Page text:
Going A-Maying Handfasting or not, both young and old went A-Maying... Couples spent the night in the woods and fields, made love and brought back armfuls of the first May or haw thorn blossoms to decorate their homes and barns. Hawthorn was never brought into the home except at Beltane - at other times it was considered unlucky. Young women gathered the dew to wash their faces, made Flower Crowns and May Baskets to give as gifts. Everyone was free to enact the Sacred Marriage of Goddess and God, and there was an accepted tradition of Beltane babies arriving nine months later...Maypole The Maypole is a popular and familiar image of May Day and Beltane. A phallic pole, often made from birch, was inserted into the Earth representing the potency of the God. The ring of flowers at the top of the Maypole represents the fertile Goddess. Its many coloured ribbons and the ensuing weaving dance symbolise the spiral of Life and the union of the Goddess and God, the union between Earth and Sky. The colours of Beltane are green, red and white/silver. Green represents growth, abundance and fertility. Red represents strength, vitality, passion and vibrancy. White represents cleansing and clearing and the power to disperse negativity. Here are 6 fun ways that you can celebrate Beltane this year at home!! Beltane Eve It was believed to be good luck to put out all fires and candles in your home on Beltane Eve. That way, the next day you can relight the hearth fire and candles welcoming good fortune though out the summer. To honor this custom, you can put out all the candles on your altar and around your home. The next day relight your candles while focusing on the blessings of the season. Gathering Morning Dew It was believed to be good luck to gather the morning dew come Beltane morn. You can share in this tradition by collecting the first dew of the morning. Once you have gathered the dew, use it to wash with, to anoint yourself, or add it to your ritual bath.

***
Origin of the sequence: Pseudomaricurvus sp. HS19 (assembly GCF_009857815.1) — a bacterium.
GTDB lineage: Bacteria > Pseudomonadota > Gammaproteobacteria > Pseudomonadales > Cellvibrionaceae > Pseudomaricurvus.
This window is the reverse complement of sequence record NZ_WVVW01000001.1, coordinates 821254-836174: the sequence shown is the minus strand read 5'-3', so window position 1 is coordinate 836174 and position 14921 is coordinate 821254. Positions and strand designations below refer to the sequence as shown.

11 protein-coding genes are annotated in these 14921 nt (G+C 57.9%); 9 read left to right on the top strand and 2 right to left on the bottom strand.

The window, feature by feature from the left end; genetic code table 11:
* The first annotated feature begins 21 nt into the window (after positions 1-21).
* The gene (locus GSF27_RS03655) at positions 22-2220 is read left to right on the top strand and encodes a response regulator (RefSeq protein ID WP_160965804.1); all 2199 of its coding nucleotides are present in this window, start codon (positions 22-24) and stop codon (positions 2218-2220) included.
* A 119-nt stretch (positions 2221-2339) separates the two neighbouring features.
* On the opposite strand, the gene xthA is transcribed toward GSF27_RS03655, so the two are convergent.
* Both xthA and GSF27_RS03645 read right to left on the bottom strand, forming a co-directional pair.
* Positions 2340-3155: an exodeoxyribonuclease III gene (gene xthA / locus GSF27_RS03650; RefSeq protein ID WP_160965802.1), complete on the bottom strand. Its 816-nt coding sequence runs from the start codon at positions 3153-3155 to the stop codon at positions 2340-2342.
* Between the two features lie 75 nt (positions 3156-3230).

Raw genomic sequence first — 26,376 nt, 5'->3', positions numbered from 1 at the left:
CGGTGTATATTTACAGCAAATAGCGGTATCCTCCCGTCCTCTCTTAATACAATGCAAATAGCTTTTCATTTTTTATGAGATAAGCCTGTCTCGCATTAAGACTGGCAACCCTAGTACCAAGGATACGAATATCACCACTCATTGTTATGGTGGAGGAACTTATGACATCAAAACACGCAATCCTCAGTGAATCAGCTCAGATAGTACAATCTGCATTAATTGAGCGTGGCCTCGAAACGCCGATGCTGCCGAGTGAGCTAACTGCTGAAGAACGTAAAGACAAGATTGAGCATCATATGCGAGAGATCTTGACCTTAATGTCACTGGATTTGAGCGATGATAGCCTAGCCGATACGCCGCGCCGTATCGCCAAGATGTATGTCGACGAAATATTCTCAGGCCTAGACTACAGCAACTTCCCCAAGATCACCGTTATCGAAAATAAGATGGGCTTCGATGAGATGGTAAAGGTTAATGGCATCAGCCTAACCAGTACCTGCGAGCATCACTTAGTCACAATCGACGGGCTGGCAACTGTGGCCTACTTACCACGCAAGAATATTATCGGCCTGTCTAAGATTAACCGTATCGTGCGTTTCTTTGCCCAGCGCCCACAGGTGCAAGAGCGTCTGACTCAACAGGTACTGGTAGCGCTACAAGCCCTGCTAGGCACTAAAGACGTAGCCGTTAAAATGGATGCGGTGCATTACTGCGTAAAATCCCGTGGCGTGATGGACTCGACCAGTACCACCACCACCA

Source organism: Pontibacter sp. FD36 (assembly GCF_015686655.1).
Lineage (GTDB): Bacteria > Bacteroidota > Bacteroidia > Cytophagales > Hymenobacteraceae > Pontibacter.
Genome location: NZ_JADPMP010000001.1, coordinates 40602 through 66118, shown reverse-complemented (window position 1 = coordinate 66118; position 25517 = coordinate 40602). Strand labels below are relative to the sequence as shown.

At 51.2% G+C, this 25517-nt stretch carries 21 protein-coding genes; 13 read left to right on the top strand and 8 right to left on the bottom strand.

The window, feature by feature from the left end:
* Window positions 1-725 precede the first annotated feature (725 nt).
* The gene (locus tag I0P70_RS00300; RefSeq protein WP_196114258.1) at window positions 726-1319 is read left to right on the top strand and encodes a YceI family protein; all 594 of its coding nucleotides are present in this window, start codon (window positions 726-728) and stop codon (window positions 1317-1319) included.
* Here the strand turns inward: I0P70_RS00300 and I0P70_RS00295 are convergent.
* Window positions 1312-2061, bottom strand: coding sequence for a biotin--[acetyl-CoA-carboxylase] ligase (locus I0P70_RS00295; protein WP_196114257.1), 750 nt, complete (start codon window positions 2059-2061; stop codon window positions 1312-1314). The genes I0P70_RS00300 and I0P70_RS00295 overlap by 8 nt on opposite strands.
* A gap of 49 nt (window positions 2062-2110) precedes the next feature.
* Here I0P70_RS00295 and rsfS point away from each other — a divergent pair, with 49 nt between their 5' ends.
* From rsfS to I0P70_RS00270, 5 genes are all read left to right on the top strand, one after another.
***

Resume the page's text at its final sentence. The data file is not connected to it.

Make A May Day Hair Garland The sweet smells of flowers, mosses, and earth are intoxicating. One way to participate in a tradition of this turn of the wheel is to make a hair wreath. You may use any flowers that lend themselves to creating a circlet for your hair. Make it as elaborate or simple as you like. Feel the beauty and summer energy while you wear it.

Sacred Cleansing Beltane is an ancient fire festival. Consequently, it was also the day they turned their cows out into the pastures. Before they did so, the early people of Europe would build two fires out of sacred woods and plants believed to cleanse their livestock. Once the fires were going, they drove the animals through the fires to have them cleaned and to protect them from disease or harm. You can celebrate this tradition by using any sacred smudge such as sage. Use the sage it to smudgeyourself for the coming season. Jumping The Bel Fire After the livestock had been turned out to pasture, it was time for the attendees to jump the plants. Doing so was believed to bring good luck, and ward off evil spirits. You can recreate this custom by jumping or stepping over a candle or a small cauldron with a charcoal and herbs burning. The May Pole Another modern remnant of Beltane is the May Pole that represents the union of the feminine and masculine. For example, the pole represents the male energies of fertility. The wreath atop the pole represents the feminine divine. The dance itself weaves the ribbons in opposite directions around the pole. You can make your own smaller symbolic version of a May Pole, or attend a May Pole ceremony in your area.


Whichever way you choose to celebrate this joyous and beautiful time of year, I send you all love and light and wish you a Blessed Beltane! Enjoy!!